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Big Data to the Rescue: Database Monitoring Using Kafka

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Big Data to the Rescue: Database Monitoring Using Kafka

Apache Kafka, a part of a larger stream data platform within Big Data, can be used to monitor data changes/events in order to feed the updates to other systems.

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Image titleIt is a common scenario where your application or business process is dependent on another system. Equally common is the fact that the source system is a legacy system offering few options for integration. For the purposes of this article, assume the legacy system provides status information for an aspect of your business, which is vital to your application.

The most common way to handle this requirement is to have a process query the underlying database on a scheduled basis to determine if any updates have occurred since the last time the program was called. The diagram below illustrates this scenario:

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The biggest challenge with this approach is that the updates are limited to the schedule for the batch process.  So, if the job runs once an hour, updates made a second after the job finishes will not be available until an hour in the future.  Of course, running the batch process on a more frequent basis can likely elevate other concerns.

How Apache Kafka Can Help

Apache Kafka, a part of a larger stream data platform within Big Data, can be used to monitor data changes/events in order to feed the updates to other systems.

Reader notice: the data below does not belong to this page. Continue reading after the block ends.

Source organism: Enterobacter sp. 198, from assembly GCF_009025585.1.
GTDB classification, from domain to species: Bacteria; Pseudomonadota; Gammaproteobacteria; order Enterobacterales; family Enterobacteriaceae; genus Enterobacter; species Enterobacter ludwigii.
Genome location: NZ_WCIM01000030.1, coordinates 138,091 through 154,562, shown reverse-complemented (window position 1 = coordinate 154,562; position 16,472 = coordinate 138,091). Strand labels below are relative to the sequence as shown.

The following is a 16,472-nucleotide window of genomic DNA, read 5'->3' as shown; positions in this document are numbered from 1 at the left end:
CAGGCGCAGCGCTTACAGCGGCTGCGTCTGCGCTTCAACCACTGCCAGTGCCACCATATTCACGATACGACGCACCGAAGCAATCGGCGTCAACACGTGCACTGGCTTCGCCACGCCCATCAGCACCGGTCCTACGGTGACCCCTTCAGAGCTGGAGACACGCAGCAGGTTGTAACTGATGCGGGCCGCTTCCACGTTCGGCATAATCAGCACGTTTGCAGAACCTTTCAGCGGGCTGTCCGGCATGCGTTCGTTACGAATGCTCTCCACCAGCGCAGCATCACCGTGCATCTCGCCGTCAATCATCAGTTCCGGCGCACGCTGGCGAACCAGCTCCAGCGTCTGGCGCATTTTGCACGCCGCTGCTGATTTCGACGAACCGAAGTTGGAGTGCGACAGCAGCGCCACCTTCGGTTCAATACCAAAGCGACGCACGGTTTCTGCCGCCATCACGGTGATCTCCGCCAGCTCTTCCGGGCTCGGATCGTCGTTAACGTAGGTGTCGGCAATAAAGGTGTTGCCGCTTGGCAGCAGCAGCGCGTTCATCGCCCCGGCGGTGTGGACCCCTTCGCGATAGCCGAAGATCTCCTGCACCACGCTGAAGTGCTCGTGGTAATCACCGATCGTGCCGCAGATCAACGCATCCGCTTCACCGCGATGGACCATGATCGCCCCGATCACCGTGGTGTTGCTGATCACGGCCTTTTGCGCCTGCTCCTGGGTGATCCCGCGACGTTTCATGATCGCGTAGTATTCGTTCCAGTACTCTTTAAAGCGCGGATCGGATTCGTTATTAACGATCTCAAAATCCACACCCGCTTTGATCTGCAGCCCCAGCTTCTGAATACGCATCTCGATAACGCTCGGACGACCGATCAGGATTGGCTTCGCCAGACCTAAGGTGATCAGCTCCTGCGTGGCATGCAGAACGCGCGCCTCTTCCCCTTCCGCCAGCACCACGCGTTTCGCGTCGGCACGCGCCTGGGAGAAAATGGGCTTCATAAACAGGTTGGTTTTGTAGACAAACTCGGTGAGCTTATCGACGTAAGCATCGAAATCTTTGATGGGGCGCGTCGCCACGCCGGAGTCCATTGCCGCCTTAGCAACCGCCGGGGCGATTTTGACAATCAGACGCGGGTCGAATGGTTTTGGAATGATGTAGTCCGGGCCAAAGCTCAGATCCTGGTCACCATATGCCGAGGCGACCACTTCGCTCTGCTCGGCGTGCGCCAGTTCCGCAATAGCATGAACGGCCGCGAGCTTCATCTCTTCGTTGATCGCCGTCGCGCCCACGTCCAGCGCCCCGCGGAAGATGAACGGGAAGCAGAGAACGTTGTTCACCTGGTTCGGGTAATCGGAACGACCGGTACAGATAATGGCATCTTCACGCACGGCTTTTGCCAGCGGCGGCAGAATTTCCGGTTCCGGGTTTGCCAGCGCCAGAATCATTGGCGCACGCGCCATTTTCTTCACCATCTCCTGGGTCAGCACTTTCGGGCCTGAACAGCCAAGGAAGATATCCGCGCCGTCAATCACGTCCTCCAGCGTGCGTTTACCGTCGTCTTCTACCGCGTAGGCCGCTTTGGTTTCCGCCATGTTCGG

While often considered a messaging system, Kafka functions at a different level of abstraction - which is the structured commit log of database updates.  As transactions are written to the logs, an Apache Kafka Producer monitors the log for conditions which meet specific criteria:

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In our example, as database commits related to status changes are made to the legacy system, Kafka monitors and captures the updates. At that point, Kafka can be instructed on what to do with the event. Often times, Kafka feeds to a stream data platform.  In our case, using Java with Kafka, it is possible to place a message on a queue for a processing by our Enterprise Service Bus (ESB). Our flow could then be illustrated as shown below:

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With the above flow in place, as the changes are committed to the legacy system's relational database, the Kafka Producer identifies the updates via the transaction logs and places the messages on a message queue within the ESB.  From there, listeners on the queue take the appropriate action.

Unlike the batch process, the Kafka Producer is listening by way of monitoring the transactions logs.  This provides near real-time notification of when status changes occur.


It is likely that Big Data is on a road map in your IT infrastructure. It is also likely that your product of choice includes the option for streaming data. When building your list of desired functionality for Big Data in your organization, it is important to look beyond the analytical wins and to consider how Big Data can assist your transactional applications.

For additional reading, I highly recommend a series that Jay Kreps has written on Putting Apache Kafka To Use.

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apache kafka ,database ,event ,stream computing ,enterprise service bus

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